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Penticton  

Safety net for softwood

An Okanagan member of Parliament is joining calls on the federal government to ensure the softwood lumber industry is safeguarded from potential protectionist policies south of the border.

South Okanagan – West Kootenay MP Richard Cannings made a call for loan guarantees for forestry companies in the House of Commons, as the threat of a duty on Canadian exports – including lumber – to the U.S. persists.

A loan guarantee would have the federal government take on some of the debt of a company if it defaults on a loan, but Cannings didn’t have specifics on what those loan guarantees would look like.

“We think the government should be thinking of that, and they have given us no indication that they have any plans in that regard,” he said. “The Americans are talking 35-, 45-, 55-per-cent countervail duties and that would just devastate the Canadian lumber industry.”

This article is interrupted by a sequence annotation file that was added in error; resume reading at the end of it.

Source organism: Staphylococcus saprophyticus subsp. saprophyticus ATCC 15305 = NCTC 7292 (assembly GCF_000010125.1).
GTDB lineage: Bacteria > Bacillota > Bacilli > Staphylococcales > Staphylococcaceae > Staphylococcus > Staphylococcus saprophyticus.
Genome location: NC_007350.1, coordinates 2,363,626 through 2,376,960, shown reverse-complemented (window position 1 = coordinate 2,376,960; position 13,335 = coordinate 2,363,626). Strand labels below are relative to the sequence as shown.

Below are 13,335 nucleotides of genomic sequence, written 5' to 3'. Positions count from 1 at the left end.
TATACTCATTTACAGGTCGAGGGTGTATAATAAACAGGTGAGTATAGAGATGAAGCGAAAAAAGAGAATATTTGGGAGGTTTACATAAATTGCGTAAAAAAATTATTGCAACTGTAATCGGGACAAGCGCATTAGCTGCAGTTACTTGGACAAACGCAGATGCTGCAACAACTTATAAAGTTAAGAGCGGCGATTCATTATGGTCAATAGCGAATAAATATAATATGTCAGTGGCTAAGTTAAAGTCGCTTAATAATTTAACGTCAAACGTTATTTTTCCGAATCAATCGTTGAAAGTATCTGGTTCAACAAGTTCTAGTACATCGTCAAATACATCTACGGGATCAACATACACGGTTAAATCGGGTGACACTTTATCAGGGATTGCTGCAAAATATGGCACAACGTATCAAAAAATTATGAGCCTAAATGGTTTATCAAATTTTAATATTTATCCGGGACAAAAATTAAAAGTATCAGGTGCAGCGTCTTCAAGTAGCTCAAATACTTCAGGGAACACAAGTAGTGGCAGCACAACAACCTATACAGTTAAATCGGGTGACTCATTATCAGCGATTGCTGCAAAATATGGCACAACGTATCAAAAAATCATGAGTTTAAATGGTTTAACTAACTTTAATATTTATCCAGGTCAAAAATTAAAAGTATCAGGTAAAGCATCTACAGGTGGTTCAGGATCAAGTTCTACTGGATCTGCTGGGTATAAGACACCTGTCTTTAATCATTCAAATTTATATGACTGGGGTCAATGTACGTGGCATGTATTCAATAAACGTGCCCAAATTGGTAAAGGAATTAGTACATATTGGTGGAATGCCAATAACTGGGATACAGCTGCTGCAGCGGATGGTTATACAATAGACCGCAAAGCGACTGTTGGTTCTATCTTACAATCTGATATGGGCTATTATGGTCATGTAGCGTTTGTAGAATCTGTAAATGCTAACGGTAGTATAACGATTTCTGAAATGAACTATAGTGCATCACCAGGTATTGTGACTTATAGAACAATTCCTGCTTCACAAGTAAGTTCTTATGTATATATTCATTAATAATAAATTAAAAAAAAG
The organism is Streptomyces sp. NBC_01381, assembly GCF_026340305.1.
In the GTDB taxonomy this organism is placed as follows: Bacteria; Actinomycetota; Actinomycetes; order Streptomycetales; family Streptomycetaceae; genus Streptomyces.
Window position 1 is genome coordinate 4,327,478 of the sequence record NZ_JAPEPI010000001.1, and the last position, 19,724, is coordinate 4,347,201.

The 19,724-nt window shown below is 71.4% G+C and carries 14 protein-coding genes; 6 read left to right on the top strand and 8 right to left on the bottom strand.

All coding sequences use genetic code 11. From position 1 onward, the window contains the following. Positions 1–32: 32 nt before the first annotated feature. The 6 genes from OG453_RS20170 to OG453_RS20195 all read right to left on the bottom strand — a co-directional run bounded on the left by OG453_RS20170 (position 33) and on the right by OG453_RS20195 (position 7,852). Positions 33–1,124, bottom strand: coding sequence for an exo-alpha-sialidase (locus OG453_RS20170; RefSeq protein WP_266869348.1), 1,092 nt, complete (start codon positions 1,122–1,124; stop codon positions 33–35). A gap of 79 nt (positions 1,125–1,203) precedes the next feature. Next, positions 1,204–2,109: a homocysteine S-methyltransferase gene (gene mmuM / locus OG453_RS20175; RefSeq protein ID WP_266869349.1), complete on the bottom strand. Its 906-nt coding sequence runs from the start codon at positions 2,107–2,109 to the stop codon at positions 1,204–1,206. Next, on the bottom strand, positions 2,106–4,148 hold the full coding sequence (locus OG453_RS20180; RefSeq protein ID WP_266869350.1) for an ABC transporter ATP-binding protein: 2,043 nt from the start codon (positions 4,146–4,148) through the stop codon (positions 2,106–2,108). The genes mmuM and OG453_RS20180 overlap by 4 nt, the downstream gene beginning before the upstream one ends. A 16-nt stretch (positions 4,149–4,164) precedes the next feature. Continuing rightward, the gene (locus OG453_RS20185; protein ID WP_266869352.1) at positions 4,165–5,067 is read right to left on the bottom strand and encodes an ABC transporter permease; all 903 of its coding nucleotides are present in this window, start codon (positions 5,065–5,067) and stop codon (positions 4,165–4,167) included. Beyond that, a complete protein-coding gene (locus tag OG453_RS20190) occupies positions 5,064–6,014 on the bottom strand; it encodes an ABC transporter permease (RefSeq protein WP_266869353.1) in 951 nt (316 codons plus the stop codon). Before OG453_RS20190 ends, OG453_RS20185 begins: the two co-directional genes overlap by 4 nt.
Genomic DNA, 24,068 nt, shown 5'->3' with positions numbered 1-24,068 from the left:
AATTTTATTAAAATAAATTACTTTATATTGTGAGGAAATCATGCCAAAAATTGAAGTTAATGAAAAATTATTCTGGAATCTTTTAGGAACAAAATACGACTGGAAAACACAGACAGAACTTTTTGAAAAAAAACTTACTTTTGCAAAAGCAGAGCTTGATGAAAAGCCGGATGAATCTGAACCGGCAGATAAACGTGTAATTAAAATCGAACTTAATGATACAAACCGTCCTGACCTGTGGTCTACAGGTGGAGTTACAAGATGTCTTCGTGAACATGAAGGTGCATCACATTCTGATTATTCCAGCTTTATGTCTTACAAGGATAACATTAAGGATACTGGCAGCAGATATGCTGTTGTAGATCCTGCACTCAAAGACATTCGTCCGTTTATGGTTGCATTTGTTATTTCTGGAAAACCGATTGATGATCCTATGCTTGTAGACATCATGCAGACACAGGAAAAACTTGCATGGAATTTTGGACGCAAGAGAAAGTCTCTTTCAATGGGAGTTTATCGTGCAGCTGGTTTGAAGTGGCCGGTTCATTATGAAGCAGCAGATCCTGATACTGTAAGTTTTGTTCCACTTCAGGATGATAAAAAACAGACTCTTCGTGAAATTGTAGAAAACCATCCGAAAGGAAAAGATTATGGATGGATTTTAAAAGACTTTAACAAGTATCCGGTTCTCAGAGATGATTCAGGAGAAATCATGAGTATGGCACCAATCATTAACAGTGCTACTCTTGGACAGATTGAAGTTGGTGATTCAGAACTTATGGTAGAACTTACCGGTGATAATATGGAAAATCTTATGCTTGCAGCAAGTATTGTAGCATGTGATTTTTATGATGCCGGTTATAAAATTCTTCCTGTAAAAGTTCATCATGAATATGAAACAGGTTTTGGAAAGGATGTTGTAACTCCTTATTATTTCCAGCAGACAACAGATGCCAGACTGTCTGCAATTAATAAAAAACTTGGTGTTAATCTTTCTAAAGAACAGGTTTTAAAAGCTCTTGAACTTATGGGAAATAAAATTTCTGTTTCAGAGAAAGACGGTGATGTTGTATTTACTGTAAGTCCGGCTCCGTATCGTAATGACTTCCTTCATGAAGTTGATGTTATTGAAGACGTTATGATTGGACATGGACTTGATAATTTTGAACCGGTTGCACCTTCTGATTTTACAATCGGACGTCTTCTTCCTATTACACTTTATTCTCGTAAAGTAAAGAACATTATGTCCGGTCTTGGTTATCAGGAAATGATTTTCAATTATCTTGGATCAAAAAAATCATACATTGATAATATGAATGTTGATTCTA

Ontario and Quebec have both put out a call for loan guarantees for the softwood lumber industry, but Cannings says the issue is most pertinent for B.C.

“We create most of the softwood lumber in Canada,” he said, adding that the 2015 expiry of a softwood lumber trade deal with the U.S. has created some uncertainty now that Donald Trump’s administration has taken over.

“Right now the federal government, both the previous government and this one, have, I think, kind of dropped the ball on not getting an agreement signed off … some time ago.

“They let it slide until we got into election mode in the States and now we have a government down there that’s very protectionist. Who know’s what they’ll be demanding?”

After a meeting with Canada’s ambassador to the U.S. last week, Premier Christy Clark said she’s looking forward to getting lumber talks with Canada’s biggest trading partner going again, noting that Barack Obama's administration appeared ambivalent about the issue.

While there remains a sense of unease from the new administration, Cannings still feels Canada has a strong product to provide for the U.S.

“They need our lumber, let’s face it. They cannot supply their own lumber needs through their mills, so they need Canadian lumber,” Cannings said.

“They’re only hurting themselves if they boost the prices on Canadian lumber.... So we think Canada should be negotiating with that message in mind, saying, ‘Look, it’s in both of our interests to have a good fair trade in lumber.’”



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